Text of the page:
"In the direction of the coming sun, the chosen spirits build a long house to discuss the matter of mortals. The Earth-Maker wanted to populate the earth, that was the issue. The Earth-Maker was ready to put a bear on earth who was already headed in the direction of the earth. As he appeared the winds died down and the day stood still. You must remember that the day deity is a man. The Earth-Maker had endowed the bear with great power and this is why the day stood still and the winds ceased to blow. As he headed towards the Creations Council, over his head was a halo of lightning and thunder. At the place of creation stood a tree sapling. In a thunderous disturbance, the sapling was struck by lightning. There stood this bear. The bear was met by the Spirit of Warfare (Wonáǧire Wąkšik?) and they greeted each other as close friends. This is why one side of our body is a warrior and the other chief. It must be remembered that the Spirits of Warfare have their leaders also.
We started out as being with two legs and with fur all over our bodies. But in time and succeeding generations we have lost this fur. Now today our bodies are devoid of any fur. In their travels after they lost their fur, another group whom they were traveling with killed a bear. As the group started to eat, one Bear Clan member joined in but the other Bear Clan members did not eat the bear. The members of the Bear Clan returned to their village to see their leader. They mentioned the name of the Bear Clan member who had eaten a piece of bear meat. The Bear Clan leader declared that because we have eaten ourselves and so it shall be from this day forward the Bear Clan will feast with other clans."46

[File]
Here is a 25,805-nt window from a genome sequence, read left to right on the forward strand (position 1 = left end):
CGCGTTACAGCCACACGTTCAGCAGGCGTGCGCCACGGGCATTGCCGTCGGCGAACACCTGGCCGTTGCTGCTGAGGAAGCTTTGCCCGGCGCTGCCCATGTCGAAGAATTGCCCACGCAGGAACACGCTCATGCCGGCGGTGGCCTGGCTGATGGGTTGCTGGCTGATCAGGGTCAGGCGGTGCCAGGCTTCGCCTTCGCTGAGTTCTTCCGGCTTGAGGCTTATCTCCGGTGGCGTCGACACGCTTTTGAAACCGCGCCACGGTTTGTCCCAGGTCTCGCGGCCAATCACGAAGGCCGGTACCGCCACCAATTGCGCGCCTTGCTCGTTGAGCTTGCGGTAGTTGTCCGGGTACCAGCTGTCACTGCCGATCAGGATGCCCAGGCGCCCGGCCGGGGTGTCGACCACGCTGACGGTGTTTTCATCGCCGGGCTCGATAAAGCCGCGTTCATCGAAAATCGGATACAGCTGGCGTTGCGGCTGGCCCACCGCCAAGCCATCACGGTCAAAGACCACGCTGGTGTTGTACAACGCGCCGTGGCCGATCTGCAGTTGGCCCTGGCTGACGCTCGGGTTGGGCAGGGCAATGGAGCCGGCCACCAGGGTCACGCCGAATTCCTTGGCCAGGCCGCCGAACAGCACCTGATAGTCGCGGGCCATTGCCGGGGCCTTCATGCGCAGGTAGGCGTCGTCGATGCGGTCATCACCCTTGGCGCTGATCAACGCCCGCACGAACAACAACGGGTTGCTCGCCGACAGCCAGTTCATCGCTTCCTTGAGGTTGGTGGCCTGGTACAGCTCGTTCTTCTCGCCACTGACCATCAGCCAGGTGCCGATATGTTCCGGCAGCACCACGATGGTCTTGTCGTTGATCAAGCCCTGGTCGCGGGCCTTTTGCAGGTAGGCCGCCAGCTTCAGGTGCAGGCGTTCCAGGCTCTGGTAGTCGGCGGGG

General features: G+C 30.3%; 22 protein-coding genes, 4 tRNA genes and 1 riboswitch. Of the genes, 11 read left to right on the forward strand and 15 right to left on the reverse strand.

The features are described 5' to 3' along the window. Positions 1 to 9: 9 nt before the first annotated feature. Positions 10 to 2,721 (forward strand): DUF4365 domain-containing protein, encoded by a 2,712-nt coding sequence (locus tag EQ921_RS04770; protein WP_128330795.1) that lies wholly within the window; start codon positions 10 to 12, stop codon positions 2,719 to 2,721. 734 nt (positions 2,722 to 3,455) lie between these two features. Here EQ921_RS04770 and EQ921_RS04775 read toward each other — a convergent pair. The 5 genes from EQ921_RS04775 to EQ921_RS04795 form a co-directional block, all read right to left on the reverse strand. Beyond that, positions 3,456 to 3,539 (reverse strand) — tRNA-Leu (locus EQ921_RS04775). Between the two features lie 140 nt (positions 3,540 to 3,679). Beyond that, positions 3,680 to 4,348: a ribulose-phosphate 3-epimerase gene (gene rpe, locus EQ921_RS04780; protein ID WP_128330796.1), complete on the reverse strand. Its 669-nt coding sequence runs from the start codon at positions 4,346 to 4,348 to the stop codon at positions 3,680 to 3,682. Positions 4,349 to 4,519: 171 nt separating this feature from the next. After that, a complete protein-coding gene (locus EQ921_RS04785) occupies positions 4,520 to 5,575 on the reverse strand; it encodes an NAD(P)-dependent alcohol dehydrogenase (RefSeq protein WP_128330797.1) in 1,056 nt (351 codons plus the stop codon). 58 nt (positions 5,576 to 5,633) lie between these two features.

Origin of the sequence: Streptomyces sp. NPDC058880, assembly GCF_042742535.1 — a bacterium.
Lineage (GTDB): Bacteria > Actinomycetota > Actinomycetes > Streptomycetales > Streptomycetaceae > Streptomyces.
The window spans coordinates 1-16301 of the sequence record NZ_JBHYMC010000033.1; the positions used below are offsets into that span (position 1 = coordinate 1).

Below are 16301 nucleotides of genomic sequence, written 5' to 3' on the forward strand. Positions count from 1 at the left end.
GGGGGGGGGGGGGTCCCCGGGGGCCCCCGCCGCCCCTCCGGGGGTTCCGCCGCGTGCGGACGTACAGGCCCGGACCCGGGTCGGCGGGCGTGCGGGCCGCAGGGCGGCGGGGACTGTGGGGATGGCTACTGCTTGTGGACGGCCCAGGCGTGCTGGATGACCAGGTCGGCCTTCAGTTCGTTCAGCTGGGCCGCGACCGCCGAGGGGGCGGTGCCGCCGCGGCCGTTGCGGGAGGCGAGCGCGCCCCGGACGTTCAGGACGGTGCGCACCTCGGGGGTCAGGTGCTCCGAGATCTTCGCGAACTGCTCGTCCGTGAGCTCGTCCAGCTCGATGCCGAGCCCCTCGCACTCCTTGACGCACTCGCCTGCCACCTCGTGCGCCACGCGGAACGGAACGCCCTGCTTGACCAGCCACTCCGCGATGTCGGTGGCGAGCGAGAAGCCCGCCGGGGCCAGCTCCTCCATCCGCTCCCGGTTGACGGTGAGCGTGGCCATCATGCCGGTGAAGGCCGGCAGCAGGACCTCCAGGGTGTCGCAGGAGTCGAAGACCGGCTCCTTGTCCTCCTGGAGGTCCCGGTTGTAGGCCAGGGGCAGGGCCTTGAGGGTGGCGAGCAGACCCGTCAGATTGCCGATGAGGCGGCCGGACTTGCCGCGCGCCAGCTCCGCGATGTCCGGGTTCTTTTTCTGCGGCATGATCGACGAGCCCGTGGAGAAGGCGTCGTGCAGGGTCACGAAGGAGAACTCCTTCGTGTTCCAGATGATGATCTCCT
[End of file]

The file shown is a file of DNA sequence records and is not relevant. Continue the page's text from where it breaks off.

Version 2a. There were four spirit bears the youngest of whom came walking across the ocean. When he got near the shore he suddenly turned into a raven and flew onto the littoral. Because he became a raven, the Bear Clan now has the name Kaǧižigága ("Yellowish Raven"). Some say that it was in the form of foam that he came to shore and that is why the Bear clansmen have so much life. Then he changed back, and because he changed twice he is one of the greatest of the Bear people. When he walked on the shore at Red Banks he first saw a Wolf clansman and they went together to a lodge each of whose four doors opened onto one of the cardinal points. When they entered the lodge they sat opposite one another. This is why they are friends and call each other, "my opposite."47
Version 2b. "John Johnson says that the people that originated from the raven are the present Menominie tribe, and that they originated after the bear people."48
by David Lawry